Each week I'll post a new veggie along with information on nutritional value, how to cook it, and at least one recipe using that veggie. Then we can all add on to the thread with our experiences with that veggie, recipes we like, and more! When the week is up, I'll transfer the thread to the FAQ and the recipes to the recipe forum. Remember, if you add a recipe, try to include at least the number of servings and the nutritional information, if you can.
This Week's Veggie is: Jicama!
In California, where I grew up, jicama is a normal part of any veggie tray. It's crunchy, sweet, and the perfect food for summer, IMHO! Moving to NY, I learned that tons of people have never even heard of jicama! It doesn't have a huge amount of nutritional value, though it is high in vit. C and has a decent amount of potassium. But what it's missing in nutrition, it makes up for in good taste and low calories. Jicama makes a wonderful veggie for dipping...and is perfect in salsa! If you can get your hands on this veggie, run with it and enjoy!
Do you have any recipes for jicama, suggestions for use, ideas for how to cut it, or anything else? Please post!
More information on Jicama:
Information on Jicama from Melissa's Produce
Jicama: The tuber of a tropical vine, jicama (pronounced hee-ka-ma) has long been important to Mexican cooks but only recently has been widely found in American supermarkets. It looks like a large, squat, knobby turnip with a rough earth-colored brown skin. The stark white flesh inside is as cool and crunchy as an apple and almost as sweet. Jicama is a member of the legume family and is also known as yam bean.
Use: Jicama can be eaten raw or cooked. In Mexico it is cut into slivers and served with ground chiles and lime as an appetizer. Cut into spears, it is perfect for dipping, and when dressed with citrus juice, chiles, and oil becomes a refreshing savory salad. Raw jicama adds crunchy texture and sweetness to fruit salads. Its natural sweetness and low calorie count make it an appealing dieter's snack. Substitute jicama for water chestnut in stir-fries, or prepare like a potato--boiled and mashed, or baked.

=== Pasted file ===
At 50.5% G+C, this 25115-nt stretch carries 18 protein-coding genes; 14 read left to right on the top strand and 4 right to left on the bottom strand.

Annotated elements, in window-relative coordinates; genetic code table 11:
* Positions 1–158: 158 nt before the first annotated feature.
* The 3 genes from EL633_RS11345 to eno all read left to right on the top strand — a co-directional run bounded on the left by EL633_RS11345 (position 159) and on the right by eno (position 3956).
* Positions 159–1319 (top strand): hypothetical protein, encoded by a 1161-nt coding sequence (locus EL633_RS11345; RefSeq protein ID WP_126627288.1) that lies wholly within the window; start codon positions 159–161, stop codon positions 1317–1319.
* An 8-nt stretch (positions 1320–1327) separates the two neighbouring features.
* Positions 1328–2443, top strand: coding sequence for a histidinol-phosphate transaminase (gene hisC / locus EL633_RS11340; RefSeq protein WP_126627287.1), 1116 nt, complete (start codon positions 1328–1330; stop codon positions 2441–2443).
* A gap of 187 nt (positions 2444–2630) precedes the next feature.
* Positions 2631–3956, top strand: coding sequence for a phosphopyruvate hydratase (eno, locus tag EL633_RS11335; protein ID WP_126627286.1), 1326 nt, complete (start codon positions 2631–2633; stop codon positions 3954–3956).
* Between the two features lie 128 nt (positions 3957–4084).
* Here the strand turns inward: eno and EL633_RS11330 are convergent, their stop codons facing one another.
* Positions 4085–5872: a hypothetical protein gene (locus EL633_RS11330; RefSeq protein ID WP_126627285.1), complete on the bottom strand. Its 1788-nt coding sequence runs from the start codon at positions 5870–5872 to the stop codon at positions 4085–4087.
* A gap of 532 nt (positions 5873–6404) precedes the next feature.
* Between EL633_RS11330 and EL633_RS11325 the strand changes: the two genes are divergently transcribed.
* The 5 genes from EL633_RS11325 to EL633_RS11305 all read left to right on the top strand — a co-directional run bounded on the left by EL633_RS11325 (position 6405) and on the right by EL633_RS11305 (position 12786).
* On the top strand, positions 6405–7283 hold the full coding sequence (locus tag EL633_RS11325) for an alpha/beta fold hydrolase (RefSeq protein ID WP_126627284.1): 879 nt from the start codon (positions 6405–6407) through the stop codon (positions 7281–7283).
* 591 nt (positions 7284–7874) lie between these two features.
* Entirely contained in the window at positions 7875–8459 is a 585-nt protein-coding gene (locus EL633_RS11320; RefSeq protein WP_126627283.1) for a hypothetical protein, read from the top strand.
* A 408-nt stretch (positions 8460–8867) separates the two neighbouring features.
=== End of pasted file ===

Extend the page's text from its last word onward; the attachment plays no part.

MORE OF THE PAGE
Availability: Fresh jicama appears all year in Mexican markets and some supermarkets, but peak availability is October through May. Some markets cut up large jicama and sell portions wrapped in plastic.
Selection: Jicama should be firm, without blemishes. It should feel heavy for its size.
Storage: Keep in a plastic bag in the refrigerator crisper for up to two weeks. Store small cut pieces in cold water to prevent drying out.
Preparation: Wash and peel, removing the fibrous white layer just underneath the skin.
From Cooking A to Z by the California Culinary Academy
: This is a great website with TONS of info! Has a plethora of yummy jicama recipes (scroll down), nutritional information, seasonality, and more!
Sally's Place Article on Jicama
: Great article full of information; includes how to select a jicama and prepare it along with recipes.
Nutritional information on Jicama with two recipes
: note that jicama is a fair source of Vit. C and Potassium.
Jicama in an article on vitamin C
: Check out the fifth bullet down, which talks about how jicama is high in vitamin C.
Other information on Veggies:
Better Homes and Gardens Slide Show on using spring vegetables, including recipes and info on veggies
FAQ for the 5-a-day program on Fruits and Veggies
Tips on Fruits and Veggies from the CDC
Vegetables: How to cook, serve, and store these healthy foods from Mayo Clinic
Citrus-Spiked Jicama and Carrot Slaw from Cooking Light
: I haven't tried this one yet, but it sounds delicious!
Jicama Salad (with fruit):
Another Cooking Light recipe, haven't tried it yet, but it got 5 stars on the CL website after several reviews. Sounds tasty!
Recipe for Radicchio, Cabbage, and Jicama Cole Slaw
: This should be SBD safe for P2 (perhaps even for P1?), though I'd use either full fat or light mayonaise, depending on the level of sugar in your mayo.